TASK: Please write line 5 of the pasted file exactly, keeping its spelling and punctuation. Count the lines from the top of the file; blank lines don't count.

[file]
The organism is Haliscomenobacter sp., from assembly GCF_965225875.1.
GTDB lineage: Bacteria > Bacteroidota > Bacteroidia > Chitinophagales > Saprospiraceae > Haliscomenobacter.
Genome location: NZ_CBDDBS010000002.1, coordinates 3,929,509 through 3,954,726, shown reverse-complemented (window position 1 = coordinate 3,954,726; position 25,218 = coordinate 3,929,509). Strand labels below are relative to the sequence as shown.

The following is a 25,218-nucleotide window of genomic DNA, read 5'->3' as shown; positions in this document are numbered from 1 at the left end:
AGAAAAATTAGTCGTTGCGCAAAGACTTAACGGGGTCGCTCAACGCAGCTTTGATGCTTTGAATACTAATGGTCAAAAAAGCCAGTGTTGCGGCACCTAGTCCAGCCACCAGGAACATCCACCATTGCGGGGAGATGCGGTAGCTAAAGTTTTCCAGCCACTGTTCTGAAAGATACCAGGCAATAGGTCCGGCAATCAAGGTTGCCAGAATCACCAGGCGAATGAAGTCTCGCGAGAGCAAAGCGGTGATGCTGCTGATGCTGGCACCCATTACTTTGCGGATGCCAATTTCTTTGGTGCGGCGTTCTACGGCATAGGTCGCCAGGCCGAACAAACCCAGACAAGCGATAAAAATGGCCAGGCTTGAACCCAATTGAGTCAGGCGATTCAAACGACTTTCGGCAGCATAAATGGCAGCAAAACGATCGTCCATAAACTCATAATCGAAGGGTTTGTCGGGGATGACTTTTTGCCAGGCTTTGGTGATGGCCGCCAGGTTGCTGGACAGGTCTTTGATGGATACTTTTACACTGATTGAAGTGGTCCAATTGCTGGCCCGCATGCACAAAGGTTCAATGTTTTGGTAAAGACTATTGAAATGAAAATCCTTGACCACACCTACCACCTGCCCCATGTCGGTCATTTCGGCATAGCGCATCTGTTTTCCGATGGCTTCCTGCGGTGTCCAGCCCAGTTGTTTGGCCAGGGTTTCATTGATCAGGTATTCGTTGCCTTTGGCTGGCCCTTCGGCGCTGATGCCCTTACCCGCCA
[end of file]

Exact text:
AGAAAAATTAGTCGTTGCGCAAAGACTTAACGGGGTCGCTCAACGCAGCTTTGATGCTTTGAATACTAATGGTCAAAAAAGCCAGTGTTGCGGCACCTAGTCCAGCCACCAGGAACATCCACCATTGCGGGGAGATGCGGTAGCTAAAGTTTTCCAGCCACTGTTCTGAAAGATACCAGGCAATAGGTCCGGCAATCAAGGTTGCCAGAATCACCAGGCGAATGAAGTCTCGCGAGAGCAAAGCGGTGATGCTGCTGATGCTGGCACCCATTACTTTGCGGATGCCAATTTCTTTGGTGCGGCGTTCTACGGCATAGGTCGCCAGGCCGAACAAACCCAGACAAGCGATAAAAATGGCCAGGCTTGAACCCAATTGAGTCAGGCGATTCAAACGACTTTCGGCAGCATAAATGGCAGCAAAACGATCGTCCATAAACTCATAATCGAAGGGTTTGTCGGGGATGACTTTTTGCCAGGCTTTGGTGATGGCCGCCAGGTTGCTGGACAGGTCTTTGATGGATACTTTTACACTGATTGAAGTGGTCCAATTGCTGGCCCGCATGCACAAAGGTTCAATGTTTTGGTAAAGACTATTGAAATGAAAATCCTTGACCACACCTACCACCTGCCCCATGTCGGTCATTTCGGCATAGCGCATCTGTTTTCCGATGGCTTCCTGCGGTGTCCAGCCCAGTTGTTTGGCCAGGGTTTCATTGATCAGGTATTCGTTGCCTTTGGCTGGCCCTTCGGCGCTGATGCCCTTACCCGCCA